In Comcast-DirecTV talks over new G4 deal, there’s no playing around

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Looks like satellite broadcaster DirecTV and cable giant Comcast Corp. are headed toward another throw-down.

At issue this time around is G4, the Comcast-owned channel that caters to young men with shows about video games, gaming culture and, of course, pretty girls. Its programs include ‘Attack of the Show,’ a daily look at gadgets, bizarre lifestyles and fetishes that is hosted by Kevin Pereira and it girl Olivia Munn; ‘American Ninja Warrior,’ a competition show; and ‘The International Sexy Ladies Show,’ whose title is fairly self-explanatory.


But it’s not all sex and games at G4. Last month, the network announced a more serious show: ‘Bomb Patrol: Afghanistan,’ a reality version of ‘The Hurt Locker,’ will follow soldiers who dismantle explosive devices. ‘Bomb Patrol,’ which is being done in cooperation with the U.S. Navy, is set to debut next year.

G4’s current deal with DirecTV expires at the end of this month. Last week, G4 took out a full-page ad in the Los Angeles Times touting the network’s ratings success with young men that seemed to be aimed squarely at DirecTV, which happens to be based in El Segundo.

DirecTV pays about five cents per subscriber, per month to Comcast for G4, a person familiar with the deal said.

In a statement, a G4 spokeswoman said, ‘G4 offered DirecTV the same basic deal we have had for the past three years. However they still plan to drop the network and deny G4 fans the only network that focuses on the popular gaming lifestyle.’

DirecTV would confirm only that it is in talks with Comcast about G4. It declined to elaborate on the tenor of the talks. The squabble between the two companies is about to go even more public: Monday afternoon, it will be a topic of discussion on ‘Attack of the Show.’ Updated at 4:15 p.m.: G4 opted not to use ‘Attack of the Show’ as a platform to makes its case against DirecTV.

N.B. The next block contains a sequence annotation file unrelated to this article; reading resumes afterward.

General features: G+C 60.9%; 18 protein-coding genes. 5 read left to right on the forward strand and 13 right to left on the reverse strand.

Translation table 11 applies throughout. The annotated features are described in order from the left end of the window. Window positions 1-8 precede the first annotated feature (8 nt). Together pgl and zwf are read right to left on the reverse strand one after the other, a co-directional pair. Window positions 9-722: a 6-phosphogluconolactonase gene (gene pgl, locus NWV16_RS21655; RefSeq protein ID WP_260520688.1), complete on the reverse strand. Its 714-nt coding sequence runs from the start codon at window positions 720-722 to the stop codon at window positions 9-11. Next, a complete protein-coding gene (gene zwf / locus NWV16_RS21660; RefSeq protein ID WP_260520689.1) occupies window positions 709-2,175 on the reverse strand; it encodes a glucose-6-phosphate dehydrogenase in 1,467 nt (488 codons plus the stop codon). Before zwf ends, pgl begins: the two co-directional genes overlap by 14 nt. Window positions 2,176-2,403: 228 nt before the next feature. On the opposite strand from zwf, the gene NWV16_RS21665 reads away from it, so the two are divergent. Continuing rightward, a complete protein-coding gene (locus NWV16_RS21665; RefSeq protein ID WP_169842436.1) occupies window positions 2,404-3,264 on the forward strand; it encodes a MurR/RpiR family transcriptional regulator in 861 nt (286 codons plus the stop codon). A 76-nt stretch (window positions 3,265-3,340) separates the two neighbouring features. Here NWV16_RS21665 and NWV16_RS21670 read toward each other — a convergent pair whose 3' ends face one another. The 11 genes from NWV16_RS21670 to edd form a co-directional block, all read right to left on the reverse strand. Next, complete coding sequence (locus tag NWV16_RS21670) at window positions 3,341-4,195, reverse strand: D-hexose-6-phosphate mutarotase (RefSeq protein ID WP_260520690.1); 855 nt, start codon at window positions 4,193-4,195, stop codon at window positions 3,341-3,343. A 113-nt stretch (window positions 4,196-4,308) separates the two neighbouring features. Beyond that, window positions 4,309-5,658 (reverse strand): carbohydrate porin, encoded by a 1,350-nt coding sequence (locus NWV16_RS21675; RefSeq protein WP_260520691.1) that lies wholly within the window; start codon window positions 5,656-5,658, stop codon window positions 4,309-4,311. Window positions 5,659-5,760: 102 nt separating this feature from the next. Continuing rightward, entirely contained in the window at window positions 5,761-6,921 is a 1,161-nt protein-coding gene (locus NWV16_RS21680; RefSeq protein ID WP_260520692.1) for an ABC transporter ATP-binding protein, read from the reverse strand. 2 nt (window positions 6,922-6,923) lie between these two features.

This is not the first time DirecTV and Comcast have tussled over a contract. In 2009, DirecTV stopped carrying Versus, Comcast’s sports channel, when the two sides were unable to strike a new deal. That spat lasted seven months and included name-calling between the two media giants.

But when Mike White joined DirecTV as chief executive last year, one of the first things he oversaw was the brokering of a new deal for Versus, which was reached last March. In an interview earlier this summer, White indicated he was reluctant to get into the business of dropping channels.


‘It’s like a strike in the NFL. It doesn’t help the game. It doesn’t help anybody,’ White said.

With Comcast in the process of trying to get its $30-billion merger with NBC Universal through lawmakers and regulators in Washington, the last thing it needs is a blowout with one of its biggest competitors. DirecTV may be betting that it can squeeze Comcast into a more favorable deal.

G4 is not the only sore spot between the two companies. DirecTV is still smarting that Comcast won’t give the satellite broadcaster access to SportsNet Philadelphia, its sports channel that carries the 76ers, Flyers and Phillies.

-- Joe Flint